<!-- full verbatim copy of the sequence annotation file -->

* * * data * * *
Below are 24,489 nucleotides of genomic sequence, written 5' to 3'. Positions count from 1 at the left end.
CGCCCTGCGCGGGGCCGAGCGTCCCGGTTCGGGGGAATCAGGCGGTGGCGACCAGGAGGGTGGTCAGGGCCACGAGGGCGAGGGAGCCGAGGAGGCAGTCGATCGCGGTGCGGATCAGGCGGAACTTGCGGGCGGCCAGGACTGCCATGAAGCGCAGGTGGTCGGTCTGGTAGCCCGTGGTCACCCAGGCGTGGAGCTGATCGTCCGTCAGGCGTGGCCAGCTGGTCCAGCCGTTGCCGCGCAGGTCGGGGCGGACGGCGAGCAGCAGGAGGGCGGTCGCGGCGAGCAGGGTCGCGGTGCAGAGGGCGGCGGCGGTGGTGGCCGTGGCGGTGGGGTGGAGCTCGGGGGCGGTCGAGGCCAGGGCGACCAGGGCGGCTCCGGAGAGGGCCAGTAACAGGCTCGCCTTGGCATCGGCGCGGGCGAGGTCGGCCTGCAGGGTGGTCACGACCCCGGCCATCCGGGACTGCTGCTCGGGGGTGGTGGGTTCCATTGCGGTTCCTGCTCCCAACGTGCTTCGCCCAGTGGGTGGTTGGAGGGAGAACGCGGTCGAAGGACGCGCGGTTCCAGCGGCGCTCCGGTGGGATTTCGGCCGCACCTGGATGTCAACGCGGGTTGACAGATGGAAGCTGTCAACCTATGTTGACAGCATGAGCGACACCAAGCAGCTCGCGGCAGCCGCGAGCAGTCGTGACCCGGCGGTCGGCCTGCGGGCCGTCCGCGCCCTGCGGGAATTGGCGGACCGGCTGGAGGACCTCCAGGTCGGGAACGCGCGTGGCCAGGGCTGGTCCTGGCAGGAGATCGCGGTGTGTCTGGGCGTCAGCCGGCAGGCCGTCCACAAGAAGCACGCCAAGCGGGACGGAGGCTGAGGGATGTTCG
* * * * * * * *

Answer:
Below are 24,489 nucleotides of genomic sequence, written 5' to 3'. Positions count from 1 at the left end.
CGCCCTGCGCGGGGCCGAGCGTCCCGGTTCGGGGGAATCAGGCGGTGGCGACCAGGAGGGTGGTCAGGGCCACGAGGGCGAGGGAGCCGAGGAGGCAGTCGATCGCGGTGCGGATCAGGCGGAACTTGCGGGCGGCCAGGACTGCCATGAAGCGCAGGTGGTCGGTCTGGTAGCCCGTGGTCACCCAGGCGTGGAGCTGATCGTCCGTCAGGCGTGGCCAGCTGGTCCAGCCGTTGCCGCGCAGGTCGGGGCGGACGGCGAGCAGCAGGAGGGCGGTCGCGGCGAGCAGGGTCGCGGTGCAGAGGGCGGCGGCGGTGGTGGCCGTGGCGGTGGGGTGGAGCTCGGGGGCGGTCGAGGCCAGGGCGACCAGGGCGGCTCCGGAGAGGGCCAGTAACAGGCTCGCCTTGGCATCGGCGCGGGCGAGGTCGGCCTGCAGGGTGGTCACGACCCCGGCCATCCGGGACTGCTGCTCGGGGGTGGTGGGTTCCATTGCGGTTCCTGCTCCCAACGTGCTTCGCCCAGTGGGTGGTTGGAGGGAGAACGCGGTCGAAGGACGCGCGGTTCCAGCGGCGCTCCGGTGGGATTTCGGCCGCACCTGGATGTCAACGCGGGTTGACAGATGGAAGCTGTCAACCTATGTTGACAGCATGAGCGACACCAAGCAGCTCGCGGCAGCCGCGAGCAGTCGTGACCCGGCGGTCGGCCTGCGGGCCGTCCGCGCCCTGCGGGAATTGGCGGACCGGCTGGAGGACCTCCAGGTCGGGAACGCGCGTGGCCAGGGCTGGTCCTGGCAGGAGATCGCGGTGTGTCTGGGCGTCAGCCGGCAGGCCGTCCACAAGAAGCACGCCAAGCGGGACGGAGGCTGAGGGATGTTCG